SC Native Plant Society Leads Protection of Shoals Lily Site on Stevens Creek By Dr. Bill Stringer

SC Native Plant Society Leads Protection of Shoals Lily Site on Stevens Creek.

By Dr. Bill Stringer


Shoals spider lilies are in full bloom in May on Stevens Creek. This is one of the few remaining populations in South Carolina. With a recent purchase by the Naturalland Trust, management by the S.C. Native Plant Society and a conservation easement with the Upper Savannah Land Trust, this site will be protected. Photo courtesy of Bill Sharpton, former McCormick County resident.

SC Native Plant Society Leads Protection of Shoals Lily Site on Stevens Creek.

By Dr. Bill Stringer

About 10 years ago, a call came in to the Native Plant Society from Bill Quinn, who was a member of a group that jointly owned a site on Stevens Creek in McCormick County,  that had a significant population of shoals spider lily (Hymenocallis coronaria).  This is a plant about which the famed naturalist-explorer William Bartram made the first recorded observation in 1773, when he found it growing in the Savannah River at the “cataracts of Augusta.”  The fragrant flower, he wrote, “almost alone possesses the little rocky islets.”

Mr. Quinn was very interested in establishing protected status for this site.  He inquired whether the Society would be interested in purchasing the site.  Bill Sharpton and Bill Stringer drove down to meet Mr. Quinn on the site.  We were totally enamored with what we saw:  Stevens Creek full of lilies and excellent quality water flow.  We assured Quinn that we were interested, but that we had to sell the idea to the entire Society.

Well, the site sells itself once you have seen it, but being totally impressed with 13 acres and a creek full of lilies is not the same as actually buying the site.  The site was owned jointly by several people, and Mr. Quinn would have to get the property into the hands of a subset of folks who were motivated to preserve it.  Also, the Society would have to come up with a significant packet of money to make the purchase.  Over the next 10 years, Mr. Quinn was able to get into a position to sell the property, and the ball came into our court to negotiate for the purchase, and get serious about fund-raising.  We had to raise enough cash to purchase 12.8 acres of forest land with an historic grist mill site, and a creek full of lilies.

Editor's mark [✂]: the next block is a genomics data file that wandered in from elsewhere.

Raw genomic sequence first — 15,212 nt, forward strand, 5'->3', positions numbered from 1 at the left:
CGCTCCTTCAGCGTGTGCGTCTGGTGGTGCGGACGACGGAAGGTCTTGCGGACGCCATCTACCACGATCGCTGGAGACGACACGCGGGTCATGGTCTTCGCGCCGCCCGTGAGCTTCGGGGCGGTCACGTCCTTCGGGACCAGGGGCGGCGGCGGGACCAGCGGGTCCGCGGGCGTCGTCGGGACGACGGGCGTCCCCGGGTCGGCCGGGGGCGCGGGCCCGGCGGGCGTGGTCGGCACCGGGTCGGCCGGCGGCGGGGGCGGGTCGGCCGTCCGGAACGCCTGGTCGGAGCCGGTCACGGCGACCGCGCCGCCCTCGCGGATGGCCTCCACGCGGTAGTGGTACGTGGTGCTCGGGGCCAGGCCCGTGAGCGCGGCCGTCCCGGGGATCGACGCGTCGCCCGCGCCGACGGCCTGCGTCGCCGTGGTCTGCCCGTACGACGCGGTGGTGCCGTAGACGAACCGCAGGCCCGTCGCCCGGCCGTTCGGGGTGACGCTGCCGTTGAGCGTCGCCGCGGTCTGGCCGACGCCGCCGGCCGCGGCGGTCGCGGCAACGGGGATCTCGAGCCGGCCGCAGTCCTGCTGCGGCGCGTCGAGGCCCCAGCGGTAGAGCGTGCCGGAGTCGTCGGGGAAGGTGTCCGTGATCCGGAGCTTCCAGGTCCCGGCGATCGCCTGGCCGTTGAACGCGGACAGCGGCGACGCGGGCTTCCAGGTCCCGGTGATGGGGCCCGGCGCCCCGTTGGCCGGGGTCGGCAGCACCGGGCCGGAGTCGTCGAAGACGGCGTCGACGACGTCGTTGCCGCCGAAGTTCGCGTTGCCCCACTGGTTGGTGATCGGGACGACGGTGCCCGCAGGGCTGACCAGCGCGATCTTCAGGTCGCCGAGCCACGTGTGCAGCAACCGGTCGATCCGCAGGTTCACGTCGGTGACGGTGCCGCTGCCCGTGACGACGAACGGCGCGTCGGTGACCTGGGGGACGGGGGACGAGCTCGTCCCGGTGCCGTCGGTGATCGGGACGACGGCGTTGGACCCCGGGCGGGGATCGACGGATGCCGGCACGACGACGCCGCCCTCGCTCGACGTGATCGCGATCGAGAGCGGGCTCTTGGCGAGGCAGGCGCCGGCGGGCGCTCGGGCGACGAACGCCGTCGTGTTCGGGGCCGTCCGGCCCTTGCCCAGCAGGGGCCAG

The South Carolina State Conservation Bank appeared to be a good funding source.  We set out to get an appraisal of the site to provide documentation that the Bank would need to consider a grant proposal.  With some wonderful help from Frank Holleman and Mac Stone  of Naturaland Trust, a land conservation organization in Greenville,  we were able to get a grant proposal in to the Bank in time to meet their deadline.  The Bank finally informed us that our request for a $100,000 to Naturaland Trust was approved.  The grant paid the purchase price, and SCNPS paid the closing and other costs.

So, the Society’s  dream of obtaining the land and placing it under protection has been realized, with the help of Naturaland Trust.  We still have to purchase a conservation easement.  This document stipulates the conditions to be maintained on the site, and will assure that the protection conditions are maintained.  The Upper Savanna River Land Trust (USRLT) will hold the easement.  The role of the USLT is to inspect the property on an annual basis to monitor the site for compliance with stipulated conditions.

Recent exploration of Stevens Creek has revealed two other historically documented shoals spider lily sites, so this makes our efforts on this site even more vital than we had imagined.  Also, a survey by US Fish and Wildlife Service professionals revealed populations of four native mussels in the creek, one of which is proposed for endangered species listing.  We have also spotted long-nosed gar fish (Lepisosteus osseus) spawning on the site.

The Society has named a committee to devise a management plan for the site.   The land is covered with a mixed hardwood-loblolly pine forest community, so the management requirements are minimal.  We will pay attention to invasive species development on the site.  We anticipate making a few inexpensive repairs to the building on the site and a bridge over the millrace canal.  We are also considering constructing a small open pole-type pavilion building to host meetings and workshops on site.  So now the Society will mount a project to raise funds to cover the costs of site improvement and maintenance.

What do we get for these efforts and expense?  A beautiful creek full of magnificent shoals spider lilies; a centrally located site for meetings, workshops and retreats; and the satisfaction of knowing that we have provided protection for a rare and endangered native plant habitat that will outlive us all.